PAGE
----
Teva officials say the company would be willing to pay back similar grants in the future if that were required, especially if the funds were recycled for other research projects. But they note that the Copaxone grants were not awarded with any strings.

"It's a public ripoff," said patent lawyer Michael Davis, who represented citizens in a suit over drug pricing. "Our government is more than eager to allow public research to be sipho! ned off to foreign companies. So we're not only paying twice, we're pa ying it to a foreign company."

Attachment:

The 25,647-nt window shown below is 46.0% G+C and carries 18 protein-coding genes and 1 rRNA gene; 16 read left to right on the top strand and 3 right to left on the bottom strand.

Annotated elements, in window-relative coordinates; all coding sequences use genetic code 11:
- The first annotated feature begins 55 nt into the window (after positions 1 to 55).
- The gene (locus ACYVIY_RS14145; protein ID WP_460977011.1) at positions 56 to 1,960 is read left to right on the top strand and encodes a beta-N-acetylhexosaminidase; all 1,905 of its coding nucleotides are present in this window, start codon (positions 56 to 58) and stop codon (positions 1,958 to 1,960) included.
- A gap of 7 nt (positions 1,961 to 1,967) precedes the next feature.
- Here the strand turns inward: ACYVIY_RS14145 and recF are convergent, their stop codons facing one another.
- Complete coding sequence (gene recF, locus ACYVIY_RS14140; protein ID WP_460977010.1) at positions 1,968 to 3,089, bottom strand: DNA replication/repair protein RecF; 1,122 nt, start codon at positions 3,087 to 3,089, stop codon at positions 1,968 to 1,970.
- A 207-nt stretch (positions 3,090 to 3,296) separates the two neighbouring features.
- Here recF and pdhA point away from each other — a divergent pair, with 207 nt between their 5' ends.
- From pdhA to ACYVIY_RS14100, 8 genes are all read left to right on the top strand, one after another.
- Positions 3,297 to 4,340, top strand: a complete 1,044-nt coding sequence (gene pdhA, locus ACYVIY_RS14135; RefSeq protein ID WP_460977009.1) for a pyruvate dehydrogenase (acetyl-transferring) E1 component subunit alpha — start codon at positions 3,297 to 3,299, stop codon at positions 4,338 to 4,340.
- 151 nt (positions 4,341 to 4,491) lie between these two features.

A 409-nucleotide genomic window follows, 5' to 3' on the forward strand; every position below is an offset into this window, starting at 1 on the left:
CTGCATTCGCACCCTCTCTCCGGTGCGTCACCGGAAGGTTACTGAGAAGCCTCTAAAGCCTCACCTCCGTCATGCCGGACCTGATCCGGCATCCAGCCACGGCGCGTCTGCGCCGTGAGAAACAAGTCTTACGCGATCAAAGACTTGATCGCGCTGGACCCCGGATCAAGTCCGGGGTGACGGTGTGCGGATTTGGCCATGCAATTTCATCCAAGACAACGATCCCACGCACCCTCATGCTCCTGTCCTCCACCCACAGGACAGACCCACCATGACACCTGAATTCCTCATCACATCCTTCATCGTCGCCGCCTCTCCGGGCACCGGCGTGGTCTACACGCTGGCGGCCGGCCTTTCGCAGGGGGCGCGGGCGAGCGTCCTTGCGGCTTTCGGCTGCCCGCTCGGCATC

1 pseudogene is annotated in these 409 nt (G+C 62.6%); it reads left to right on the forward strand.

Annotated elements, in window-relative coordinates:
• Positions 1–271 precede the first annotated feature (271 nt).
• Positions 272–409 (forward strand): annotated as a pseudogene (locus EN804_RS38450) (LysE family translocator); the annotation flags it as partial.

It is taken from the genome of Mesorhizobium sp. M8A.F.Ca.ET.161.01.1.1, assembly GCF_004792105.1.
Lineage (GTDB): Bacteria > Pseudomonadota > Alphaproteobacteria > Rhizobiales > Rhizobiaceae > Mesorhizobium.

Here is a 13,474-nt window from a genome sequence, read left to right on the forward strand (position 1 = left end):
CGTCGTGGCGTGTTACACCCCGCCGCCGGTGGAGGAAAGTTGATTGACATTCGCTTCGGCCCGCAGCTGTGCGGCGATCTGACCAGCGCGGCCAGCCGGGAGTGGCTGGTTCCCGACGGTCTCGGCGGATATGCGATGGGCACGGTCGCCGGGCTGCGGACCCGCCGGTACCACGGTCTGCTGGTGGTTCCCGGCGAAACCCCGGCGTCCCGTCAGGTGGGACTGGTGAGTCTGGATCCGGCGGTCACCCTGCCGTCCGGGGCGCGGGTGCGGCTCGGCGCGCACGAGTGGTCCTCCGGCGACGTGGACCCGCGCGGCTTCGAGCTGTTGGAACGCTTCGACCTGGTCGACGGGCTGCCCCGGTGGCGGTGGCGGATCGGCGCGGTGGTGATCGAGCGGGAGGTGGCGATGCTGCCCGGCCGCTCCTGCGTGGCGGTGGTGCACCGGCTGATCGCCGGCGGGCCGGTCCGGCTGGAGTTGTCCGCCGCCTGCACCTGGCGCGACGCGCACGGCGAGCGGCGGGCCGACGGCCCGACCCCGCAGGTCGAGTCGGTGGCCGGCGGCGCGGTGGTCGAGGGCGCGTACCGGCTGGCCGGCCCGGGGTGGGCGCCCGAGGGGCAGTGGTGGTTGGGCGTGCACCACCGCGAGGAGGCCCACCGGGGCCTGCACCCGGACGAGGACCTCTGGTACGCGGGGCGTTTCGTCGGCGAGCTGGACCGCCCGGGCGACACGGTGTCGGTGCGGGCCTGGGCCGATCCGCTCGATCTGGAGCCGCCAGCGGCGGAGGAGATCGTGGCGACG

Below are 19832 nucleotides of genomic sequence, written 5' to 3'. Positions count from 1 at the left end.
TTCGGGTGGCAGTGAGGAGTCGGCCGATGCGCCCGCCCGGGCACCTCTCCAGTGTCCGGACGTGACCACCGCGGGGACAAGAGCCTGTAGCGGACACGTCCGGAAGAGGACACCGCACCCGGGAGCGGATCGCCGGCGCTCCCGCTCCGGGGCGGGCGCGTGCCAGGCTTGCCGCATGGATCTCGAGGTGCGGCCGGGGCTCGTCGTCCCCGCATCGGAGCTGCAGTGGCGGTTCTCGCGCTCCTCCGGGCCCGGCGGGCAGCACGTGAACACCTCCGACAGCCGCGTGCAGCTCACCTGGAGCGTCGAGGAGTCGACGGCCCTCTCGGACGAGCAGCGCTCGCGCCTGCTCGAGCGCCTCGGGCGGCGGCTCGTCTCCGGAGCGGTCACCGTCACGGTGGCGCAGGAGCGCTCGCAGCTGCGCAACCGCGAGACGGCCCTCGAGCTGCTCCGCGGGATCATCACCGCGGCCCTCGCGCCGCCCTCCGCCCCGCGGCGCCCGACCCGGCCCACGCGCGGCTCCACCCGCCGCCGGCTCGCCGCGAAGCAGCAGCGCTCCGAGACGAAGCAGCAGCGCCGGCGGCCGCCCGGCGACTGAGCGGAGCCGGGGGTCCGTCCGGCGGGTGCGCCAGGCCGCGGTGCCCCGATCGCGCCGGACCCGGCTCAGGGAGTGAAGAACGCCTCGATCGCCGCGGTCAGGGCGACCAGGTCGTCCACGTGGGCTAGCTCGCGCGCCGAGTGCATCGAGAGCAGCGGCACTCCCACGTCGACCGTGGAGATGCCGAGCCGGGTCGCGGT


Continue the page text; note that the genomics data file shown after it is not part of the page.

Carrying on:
That seems the ultimate injustice to Eric Harrington as he struggles with multiple sclerosis. His most recent bout numbed his entire body, at its worst leaving him unable to hold a cup of coffee, let alone feed his newborn daughter. By early February, he had exhausted his vacation time and all but one sick day for 1998.

Back at work now, he is increasingly worried that he will lose his job at a local real estate company. His wife, Anne, fears that his next episode will leave him unable to walk unassisted. The irony is that if he becomes unemployed or disabled, he might qualify for Medicaid or Medicare coverage that would pay for a drug to ease his symptoms.

Biogen, which makes Avonex, the MS drug Harrington's doctor prefers, has offered to discount the drug, but Harrington says it is still out of reach. The company reported a net profit of $89 million in 1997. Teva, which sells the competitor drug Copaxone, made $101 ! million.